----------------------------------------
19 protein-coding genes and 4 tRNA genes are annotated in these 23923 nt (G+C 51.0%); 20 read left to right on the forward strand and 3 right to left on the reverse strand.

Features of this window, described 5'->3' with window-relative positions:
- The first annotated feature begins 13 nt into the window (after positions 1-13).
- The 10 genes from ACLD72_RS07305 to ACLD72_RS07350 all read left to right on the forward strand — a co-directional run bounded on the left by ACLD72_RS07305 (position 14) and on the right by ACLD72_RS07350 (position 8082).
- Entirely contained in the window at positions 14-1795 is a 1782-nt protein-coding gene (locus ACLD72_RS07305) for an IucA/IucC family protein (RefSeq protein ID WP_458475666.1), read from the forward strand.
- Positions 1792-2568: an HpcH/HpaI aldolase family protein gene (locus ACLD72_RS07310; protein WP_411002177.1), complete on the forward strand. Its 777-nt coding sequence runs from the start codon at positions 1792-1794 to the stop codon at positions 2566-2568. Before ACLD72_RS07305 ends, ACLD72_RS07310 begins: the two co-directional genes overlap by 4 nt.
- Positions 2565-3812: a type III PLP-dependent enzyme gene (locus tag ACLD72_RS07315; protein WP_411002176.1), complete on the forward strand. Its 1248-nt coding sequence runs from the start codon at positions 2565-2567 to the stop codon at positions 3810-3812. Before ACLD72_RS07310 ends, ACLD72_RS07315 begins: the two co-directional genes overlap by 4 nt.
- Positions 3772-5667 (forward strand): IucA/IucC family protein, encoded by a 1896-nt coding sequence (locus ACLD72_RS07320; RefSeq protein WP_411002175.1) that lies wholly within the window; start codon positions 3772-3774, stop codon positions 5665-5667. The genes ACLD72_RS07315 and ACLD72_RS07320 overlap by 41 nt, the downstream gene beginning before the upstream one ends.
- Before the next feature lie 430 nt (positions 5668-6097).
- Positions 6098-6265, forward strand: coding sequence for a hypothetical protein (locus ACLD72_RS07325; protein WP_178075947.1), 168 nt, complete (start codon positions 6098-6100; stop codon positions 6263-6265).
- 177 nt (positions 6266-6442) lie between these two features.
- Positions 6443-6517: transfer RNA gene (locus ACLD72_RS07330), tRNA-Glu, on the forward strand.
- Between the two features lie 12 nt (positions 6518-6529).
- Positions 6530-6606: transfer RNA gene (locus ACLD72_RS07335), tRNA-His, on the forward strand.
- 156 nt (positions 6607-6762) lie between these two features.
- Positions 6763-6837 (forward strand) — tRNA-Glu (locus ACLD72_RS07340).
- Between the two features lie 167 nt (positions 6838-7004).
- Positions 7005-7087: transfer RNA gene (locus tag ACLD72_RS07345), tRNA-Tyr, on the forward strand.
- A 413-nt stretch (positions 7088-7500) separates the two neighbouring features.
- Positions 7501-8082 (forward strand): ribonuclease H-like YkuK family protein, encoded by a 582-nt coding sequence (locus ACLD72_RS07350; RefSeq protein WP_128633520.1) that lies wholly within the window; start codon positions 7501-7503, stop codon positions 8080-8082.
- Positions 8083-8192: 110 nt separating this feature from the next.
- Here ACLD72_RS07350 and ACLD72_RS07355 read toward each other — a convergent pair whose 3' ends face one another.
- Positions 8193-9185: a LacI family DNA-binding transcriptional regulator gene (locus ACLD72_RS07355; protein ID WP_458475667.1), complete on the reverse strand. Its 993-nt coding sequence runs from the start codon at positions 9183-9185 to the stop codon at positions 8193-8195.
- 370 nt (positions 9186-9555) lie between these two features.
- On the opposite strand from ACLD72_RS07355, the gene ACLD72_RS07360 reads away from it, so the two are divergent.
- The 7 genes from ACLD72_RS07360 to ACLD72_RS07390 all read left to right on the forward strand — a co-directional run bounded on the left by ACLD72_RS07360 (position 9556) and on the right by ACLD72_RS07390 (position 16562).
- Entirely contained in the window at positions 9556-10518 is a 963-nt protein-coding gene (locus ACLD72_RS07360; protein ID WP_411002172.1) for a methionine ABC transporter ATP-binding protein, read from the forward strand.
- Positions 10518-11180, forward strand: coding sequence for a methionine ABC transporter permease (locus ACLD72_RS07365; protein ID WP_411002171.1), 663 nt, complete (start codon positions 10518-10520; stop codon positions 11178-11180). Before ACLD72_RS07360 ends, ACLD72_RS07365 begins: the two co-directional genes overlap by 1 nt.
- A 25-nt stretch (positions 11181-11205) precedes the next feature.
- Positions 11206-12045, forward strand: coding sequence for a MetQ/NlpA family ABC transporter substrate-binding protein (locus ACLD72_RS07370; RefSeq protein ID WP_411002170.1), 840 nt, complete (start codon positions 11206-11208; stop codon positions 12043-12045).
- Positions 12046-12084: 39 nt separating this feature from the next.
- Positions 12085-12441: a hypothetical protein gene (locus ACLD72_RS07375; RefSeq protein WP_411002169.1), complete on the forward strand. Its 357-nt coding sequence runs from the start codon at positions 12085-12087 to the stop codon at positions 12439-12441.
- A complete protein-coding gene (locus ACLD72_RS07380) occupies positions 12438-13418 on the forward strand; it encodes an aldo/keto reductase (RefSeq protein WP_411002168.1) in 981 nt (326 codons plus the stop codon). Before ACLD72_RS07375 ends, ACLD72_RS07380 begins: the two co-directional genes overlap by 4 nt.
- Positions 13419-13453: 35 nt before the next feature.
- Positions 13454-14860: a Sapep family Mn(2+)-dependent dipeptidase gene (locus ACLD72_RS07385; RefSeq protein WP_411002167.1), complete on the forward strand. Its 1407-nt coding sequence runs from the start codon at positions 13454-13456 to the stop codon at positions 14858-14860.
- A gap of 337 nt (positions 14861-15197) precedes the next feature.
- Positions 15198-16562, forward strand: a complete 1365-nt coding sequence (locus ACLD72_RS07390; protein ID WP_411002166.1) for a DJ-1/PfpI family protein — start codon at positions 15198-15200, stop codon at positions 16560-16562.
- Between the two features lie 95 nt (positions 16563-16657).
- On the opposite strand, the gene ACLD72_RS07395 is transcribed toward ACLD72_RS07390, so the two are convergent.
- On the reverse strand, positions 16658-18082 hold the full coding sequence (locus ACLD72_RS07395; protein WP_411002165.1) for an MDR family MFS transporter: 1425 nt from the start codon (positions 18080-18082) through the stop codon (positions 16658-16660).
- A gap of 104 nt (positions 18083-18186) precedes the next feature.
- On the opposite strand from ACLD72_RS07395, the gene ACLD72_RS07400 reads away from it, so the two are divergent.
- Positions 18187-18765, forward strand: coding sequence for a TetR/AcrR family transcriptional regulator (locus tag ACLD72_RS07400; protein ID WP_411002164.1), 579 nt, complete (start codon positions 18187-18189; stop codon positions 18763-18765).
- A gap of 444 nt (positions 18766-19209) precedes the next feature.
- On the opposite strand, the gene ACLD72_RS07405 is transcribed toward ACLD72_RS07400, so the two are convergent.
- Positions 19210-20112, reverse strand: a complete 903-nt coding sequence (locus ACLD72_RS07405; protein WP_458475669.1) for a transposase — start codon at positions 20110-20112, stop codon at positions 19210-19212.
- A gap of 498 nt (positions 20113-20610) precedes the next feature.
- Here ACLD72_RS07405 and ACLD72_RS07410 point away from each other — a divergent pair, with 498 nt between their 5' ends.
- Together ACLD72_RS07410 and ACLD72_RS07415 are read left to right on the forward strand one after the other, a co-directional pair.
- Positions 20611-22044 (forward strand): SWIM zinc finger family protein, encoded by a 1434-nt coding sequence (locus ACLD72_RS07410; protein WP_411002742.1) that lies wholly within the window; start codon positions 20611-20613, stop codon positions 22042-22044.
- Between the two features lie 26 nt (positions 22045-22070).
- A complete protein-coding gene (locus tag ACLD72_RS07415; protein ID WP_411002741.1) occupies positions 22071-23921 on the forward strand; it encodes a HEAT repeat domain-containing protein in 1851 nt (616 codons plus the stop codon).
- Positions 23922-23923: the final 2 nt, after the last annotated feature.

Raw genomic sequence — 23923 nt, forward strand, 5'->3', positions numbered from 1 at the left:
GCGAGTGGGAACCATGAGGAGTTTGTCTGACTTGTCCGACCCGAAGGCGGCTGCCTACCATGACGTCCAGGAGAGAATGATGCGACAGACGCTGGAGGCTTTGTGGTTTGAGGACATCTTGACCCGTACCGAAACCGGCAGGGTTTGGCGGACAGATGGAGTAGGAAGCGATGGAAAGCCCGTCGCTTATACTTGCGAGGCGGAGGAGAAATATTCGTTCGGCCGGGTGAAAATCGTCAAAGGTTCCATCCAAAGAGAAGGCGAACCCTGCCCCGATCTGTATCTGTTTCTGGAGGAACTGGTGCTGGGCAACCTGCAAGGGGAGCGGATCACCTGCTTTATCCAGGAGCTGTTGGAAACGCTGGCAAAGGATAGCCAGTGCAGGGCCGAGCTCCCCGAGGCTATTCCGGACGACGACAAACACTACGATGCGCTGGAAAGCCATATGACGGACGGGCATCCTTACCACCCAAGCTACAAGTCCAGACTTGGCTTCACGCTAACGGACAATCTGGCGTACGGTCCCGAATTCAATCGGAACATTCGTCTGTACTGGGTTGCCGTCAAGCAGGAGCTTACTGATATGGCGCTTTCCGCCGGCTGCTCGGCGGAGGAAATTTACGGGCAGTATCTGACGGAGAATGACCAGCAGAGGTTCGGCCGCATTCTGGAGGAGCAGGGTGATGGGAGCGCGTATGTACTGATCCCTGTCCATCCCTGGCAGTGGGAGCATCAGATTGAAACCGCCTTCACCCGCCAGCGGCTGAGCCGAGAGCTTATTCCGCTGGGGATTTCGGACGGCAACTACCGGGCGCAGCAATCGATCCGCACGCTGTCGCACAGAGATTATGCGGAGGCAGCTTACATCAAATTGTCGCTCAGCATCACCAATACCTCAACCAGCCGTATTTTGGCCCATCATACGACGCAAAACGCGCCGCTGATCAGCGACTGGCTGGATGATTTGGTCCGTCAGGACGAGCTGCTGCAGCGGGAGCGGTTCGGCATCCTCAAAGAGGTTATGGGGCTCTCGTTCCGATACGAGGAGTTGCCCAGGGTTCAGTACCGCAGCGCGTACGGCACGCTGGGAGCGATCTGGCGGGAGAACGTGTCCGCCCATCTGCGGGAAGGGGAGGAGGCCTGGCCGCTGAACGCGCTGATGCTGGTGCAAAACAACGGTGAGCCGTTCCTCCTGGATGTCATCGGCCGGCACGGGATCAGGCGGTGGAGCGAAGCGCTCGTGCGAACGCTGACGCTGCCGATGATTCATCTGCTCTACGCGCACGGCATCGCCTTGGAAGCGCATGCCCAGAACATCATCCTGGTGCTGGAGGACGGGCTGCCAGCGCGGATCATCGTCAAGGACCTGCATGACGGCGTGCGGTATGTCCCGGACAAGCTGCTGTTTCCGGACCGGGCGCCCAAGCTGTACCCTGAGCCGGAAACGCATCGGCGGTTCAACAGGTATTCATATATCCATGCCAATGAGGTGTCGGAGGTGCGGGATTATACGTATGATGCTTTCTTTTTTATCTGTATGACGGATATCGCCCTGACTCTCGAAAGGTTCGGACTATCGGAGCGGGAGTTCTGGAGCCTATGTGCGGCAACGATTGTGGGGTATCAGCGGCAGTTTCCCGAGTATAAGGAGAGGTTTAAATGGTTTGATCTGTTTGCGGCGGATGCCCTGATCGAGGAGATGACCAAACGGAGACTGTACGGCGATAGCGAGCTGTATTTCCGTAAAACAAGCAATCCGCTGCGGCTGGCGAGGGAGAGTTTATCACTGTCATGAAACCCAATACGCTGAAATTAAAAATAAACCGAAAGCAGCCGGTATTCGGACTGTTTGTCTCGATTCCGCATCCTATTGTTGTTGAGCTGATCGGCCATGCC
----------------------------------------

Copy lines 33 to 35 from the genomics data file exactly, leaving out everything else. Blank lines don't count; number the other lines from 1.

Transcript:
- A complete protein-coding gene (locus ACLD72_RS07380) occupies positions 12438-13418 on the forward strand; it encodes an aldo/keto reductase (RefSeq protein WP_411002168.1) in 981 nt (326 codons plus the stop codon). Before ACLD72_RS07375 ends, ACLD72_RS07380 begins: the two co-directional genes overlap by 4 nt.
- Positions 13419-13453: 35 nt before the next feature.
- Positions 13454-14860: a Sapep family Mn(2+)-dependent dipeptidase gene (locus ACLD72_RS07385; RefSeq protein WP_411002167.1), complete on the forward strand. Its 1407-nt coding sequence runs from the start codon at positions 13454-13456 to the stop codon at positions 14858-14860.